Contestants didn’t know the results until the announcement on the show, and both Izzy and Foster were startled when the hosts announced: “Izzy the husky!”

“She has that look like ‘Me? Who, me?’” Foster said.

“Good Morning America” referred to Izzy as “Izzy the husky” throughout the filming of the show. Now when Foster is around the house, she reminds Izzy of the competition by calling her the same, which she said makes Izzy happy.

Izzy also enjoys walking on the beach minutes from her house, chasing a squeaky tennis ball and eating carrots and cucumbers when she’s not providing therapy at the hospital.

“I’m looking to get her into any other contest or things, because she loves it, and I love it, and she’s a cutie,” Foster said.

Register Your Dog

  • Most Recent News

    Big Dogs Need Owners

    When the shutdown orders took full effect, it became nearly impossible to find a small dog available for adoption as Southlanders sought furry companions. In many Southland shelters, only larger breeds remained available for adoption. Now Los Angeles Animal Service is touting the joys of big dogs while offering discounted adoption fees for larger breeds […]

    Read more

    Service Dog Walkathon

    On Saturday, October 3, hundreds of walkers from across 15 states joined the path to bettering the world for children with autism and their families as part of BluePath Service Dogs’ fourth annual walkathon. The family-friendly fundraiser – this year held virtually – raised more than $120,000 to further BluePath’s mission of providing autism service […]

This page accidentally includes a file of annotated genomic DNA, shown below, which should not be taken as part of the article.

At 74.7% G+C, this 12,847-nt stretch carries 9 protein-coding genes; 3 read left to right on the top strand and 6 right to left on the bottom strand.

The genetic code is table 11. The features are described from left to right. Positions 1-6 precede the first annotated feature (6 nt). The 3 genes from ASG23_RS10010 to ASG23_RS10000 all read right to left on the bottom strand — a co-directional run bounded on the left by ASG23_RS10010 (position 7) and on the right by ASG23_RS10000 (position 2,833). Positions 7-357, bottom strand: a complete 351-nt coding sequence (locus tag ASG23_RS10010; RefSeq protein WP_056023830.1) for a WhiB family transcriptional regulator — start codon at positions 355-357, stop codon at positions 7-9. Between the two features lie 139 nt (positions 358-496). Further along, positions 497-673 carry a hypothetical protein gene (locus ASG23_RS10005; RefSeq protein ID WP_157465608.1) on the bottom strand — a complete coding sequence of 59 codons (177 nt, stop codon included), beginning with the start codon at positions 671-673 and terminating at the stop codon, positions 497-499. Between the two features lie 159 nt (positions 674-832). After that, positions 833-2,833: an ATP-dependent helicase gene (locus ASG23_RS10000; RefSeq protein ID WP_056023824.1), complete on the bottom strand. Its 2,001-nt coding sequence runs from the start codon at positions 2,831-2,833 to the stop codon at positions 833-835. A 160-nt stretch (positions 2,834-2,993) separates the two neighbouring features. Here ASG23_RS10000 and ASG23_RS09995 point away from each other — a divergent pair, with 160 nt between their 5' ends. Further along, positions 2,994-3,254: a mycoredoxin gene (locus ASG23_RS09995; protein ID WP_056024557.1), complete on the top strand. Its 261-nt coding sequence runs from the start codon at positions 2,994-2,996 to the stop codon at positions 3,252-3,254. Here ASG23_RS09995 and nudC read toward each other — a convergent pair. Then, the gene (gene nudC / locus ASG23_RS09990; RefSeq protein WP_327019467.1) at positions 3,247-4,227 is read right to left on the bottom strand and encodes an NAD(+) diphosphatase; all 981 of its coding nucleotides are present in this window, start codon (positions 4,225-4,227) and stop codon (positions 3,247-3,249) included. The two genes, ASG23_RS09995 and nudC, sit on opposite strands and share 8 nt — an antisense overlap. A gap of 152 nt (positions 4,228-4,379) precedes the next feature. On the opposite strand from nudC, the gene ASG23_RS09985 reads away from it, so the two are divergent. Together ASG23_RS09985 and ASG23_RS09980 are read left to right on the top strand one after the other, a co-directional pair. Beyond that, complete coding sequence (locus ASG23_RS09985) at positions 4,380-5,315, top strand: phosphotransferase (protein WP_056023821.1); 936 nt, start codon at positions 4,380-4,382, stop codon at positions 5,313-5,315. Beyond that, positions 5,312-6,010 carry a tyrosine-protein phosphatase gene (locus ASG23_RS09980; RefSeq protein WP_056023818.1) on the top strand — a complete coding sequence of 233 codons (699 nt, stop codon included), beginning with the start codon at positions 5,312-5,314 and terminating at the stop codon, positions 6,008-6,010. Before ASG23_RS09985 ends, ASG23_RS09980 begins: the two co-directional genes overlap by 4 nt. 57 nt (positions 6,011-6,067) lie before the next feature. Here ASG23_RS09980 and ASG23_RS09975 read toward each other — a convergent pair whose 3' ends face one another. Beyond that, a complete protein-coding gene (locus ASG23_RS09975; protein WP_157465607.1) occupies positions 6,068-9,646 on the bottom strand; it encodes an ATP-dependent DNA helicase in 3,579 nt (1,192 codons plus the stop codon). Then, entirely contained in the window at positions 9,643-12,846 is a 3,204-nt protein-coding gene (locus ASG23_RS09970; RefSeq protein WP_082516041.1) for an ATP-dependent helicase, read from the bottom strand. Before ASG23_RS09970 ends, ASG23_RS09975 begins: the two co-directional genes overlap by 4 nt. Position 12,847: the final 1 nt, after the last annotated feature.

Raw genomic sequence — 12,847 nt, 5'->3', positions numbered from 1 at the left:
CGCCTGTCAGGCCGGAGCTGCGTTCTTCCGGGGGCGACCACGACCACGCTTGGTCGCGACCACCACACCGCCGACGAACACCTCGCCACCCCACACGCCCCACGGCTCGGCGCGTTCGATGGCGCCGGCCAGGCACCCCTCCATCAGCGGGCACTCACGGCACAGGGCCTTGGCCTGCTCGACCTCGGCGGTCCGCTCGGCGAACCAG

Read more

    Service Dog In The Marching Band

    In a year that is anything but normal, the Jones College Maroon Typhoon Marching Band has welcomed its first known service dog member this fall. Laurie, a 3-year-old golden retriever, is baritone saxophone player Sara-Beth McKellar’s service dog. The Vicksburg native was diagnosed with epilepsy as a sophomore in high school after her first seizure. […]

    Read more

    Church Blesses Animals

    St. Mary’s Church of the Immaculate Conception in Port Jervis hosted a special outdoor service last Sunday afternoon to bless the community’s pets, animals and other living creatures. In keeping with current pandemic rules, pet owners wore masks, remained distant, and took part in praying for dogs, cats, turtles, and other pets and animals around […]

    Read more

    Police Welcome New Canine

    After the unexpected passing of longtime Police Service Dog Zeus earlier this week, Kingston Police are welcoming a new member to the Canine Unit. Police Service Dog Bask, also known as K9-8, is a Dutch Shepherd and Belgium Malinois mix, and will be patrolling the streets of Kingston with his handler Constable Jeff Dickson. Bask […]

    Read more

    Dog Park For Travelers

    St. Petersburg is widely recognized as a dog-friendly city, and St. Pete-Clearwater International Airport is making sure its four-legged visitors and their humans feel welcome by rolling out the artificial turf carpet. With the completion of the airport’s parking and roadway project – part of a series of multi-million dollar improvements at the airport over the […]

    Read more